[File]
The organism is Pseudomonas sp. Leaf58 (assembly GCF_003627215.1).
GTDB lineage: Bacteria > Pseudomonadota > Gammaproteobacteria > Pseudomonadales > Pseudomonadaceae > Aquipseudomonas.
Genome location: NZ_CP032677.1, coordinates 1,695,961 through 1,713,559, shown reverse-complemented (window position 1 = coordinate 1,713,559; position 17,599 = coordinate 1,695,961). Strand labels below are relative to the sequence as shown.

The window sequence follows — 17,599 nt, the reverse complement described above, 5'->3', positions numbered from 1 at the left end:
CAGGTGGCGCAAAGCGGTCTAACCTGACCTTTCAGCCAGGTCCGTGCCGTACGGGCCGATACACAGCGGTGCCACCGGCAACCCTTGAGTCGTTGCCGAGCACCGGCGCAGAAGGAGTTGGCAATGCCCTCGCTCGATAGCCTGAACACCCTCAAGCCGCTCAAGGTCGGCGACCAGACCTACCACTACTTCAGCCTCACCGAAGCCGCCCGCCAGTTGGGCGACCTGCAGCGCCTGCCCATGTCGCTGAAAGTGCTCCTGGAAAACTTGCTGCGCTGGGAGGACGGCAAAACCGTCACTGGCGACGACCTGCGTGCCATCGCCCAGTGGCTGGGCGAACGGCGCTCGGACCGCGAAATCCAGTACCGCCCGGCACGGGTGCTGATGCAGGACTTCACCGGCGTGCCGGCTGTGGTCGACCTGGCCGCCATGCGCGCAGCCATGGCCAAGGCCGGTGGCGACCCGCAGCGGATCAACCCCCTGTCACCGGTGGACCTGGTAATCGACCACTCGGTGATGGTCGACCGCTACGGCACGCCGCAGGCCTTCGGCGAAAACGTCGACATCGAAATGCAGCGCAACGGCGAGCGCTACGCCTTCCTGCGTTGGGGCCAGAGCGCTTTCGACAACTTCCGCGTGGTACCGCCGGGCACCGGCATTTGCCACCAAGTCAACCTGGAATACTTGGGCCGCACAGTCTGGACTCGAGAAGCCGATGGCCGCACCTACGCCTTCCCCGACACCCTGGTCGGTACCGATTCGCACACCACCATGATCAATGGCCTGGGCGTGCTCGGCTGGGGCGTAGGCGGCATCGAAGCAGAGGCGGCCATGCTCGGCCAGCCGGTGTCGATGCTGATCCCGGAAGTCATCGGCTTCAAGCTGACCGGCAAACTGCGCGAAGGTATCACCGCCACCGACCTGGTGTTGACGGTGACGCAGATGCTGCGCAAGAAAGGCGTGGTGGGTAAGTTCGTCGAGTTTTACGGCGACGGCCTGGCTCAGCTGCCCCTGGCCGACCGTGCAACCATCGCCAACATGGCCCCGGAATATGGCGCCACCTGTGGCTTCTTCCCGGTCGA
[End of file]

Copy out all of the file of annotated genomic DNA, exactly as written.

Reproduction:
The organism is Pseudomonas sp. Leaf58 (assembly GCF_003627215.1).
GTDB lineage: Bacteria > Pseudomonadota > Gammaproteobacteria > Pseudomonadales > Pseudomonadaceae > Aquipseudomonas.
Genome location: NZ_CP032677.1, coordinates 1,695,961 through 1,713,559, shown reverse-complemented (window position 1 = coordinate 1,713,559; position 17,599 = coordinate 1,695,961). Strand labels below are relative to the sequence as shown.

The window sequence follows — 17,599 nt, the reverse complement described above, 5'->3', positions numbered from 1 at the left end:
CAGGTGGCGCAAAGCGGTCTAACCTGACCTTTCAGCCAGGTCCGTGCCGTACGGGCCGATACACAGCGGTGCCACCGGCAACCCTTGAGTCGTTGCCGAGCACCGGCGCAGAAGGAGTTGGCAATGCCCTCGCTCGATAGCCTGAACACCCTCAAGCCGCTCAAGGTCGGCGACCAGACCTACCACTACTTCAGCCTCACCGAAGCCGCCCGCCAGTTGGGCGACCTGCAGCGCCTGCCCATGTCGCTGAAAGTGCTCCTGGAAAACTTGCTGCGCTGGGAGGACGGCAAAACCGTCACTGGCGACGACCTGCGTGCCATCGCCCAGTGGCTGGGCGAACGGCGCTCGGACCGCGAAATCCAGTACCGCCCGGCACGGGTGCTGATGCAGGACTTCACCGGCGTGCCGGCTGTGGTCGACCTGGCCGCCATGCGCGCAGCCATGGCCAAGGCCGGTGGCGACCCGCAGCGGATCAACCCCCTGTCACCGGTGGACCTGGTAATCGACCACTCGGTGATGGTCGACCGCTACGGCACGCCGCAGGCCTTCGGCGAAAACGTCGACATCGAAATGCAGCGCAACGGCGAGCGCTACGCCTTCCTGCGTTGGGGCCAGAGCGCTTTCGACAACTTCCGCGTGGTACCGCCGGGCACCGGCATTTGCCACCAAGTCAACCTGGAATACTTGGGCCGCACAGTCTGGACTCGAGAAGCCGATGGCCGCACCTACGCCTTCCCCGACACCCTGGTCGGTACCGATTCGCACACCACCATGATCAATGGCCTGGGCGTGCTCGGCTGGGGCGTAGGCGGCATCGAAGCAGAGGCGGCCATGCTCGGCCAGCCGGTGTCGATGCTGATCCCGGAAGTCATCGGCTTCAAGCTGACCGGCAAACTGCGCGAAGGTATCACCGCCACCGACCTGGTGTTGACGGTGACGCAGATGCTGCGCAAGAAAGGCGTGGTGGGTAAGTTCGTCGAGTTTTACGGCGACGGCCTGGCTCAGCTGCCCCTGGCCGACCGTGCAACCATCGCCAACATGGCCCCGGAATATGGCGCCACCTGTGGCTTCTTCCCGGTCGA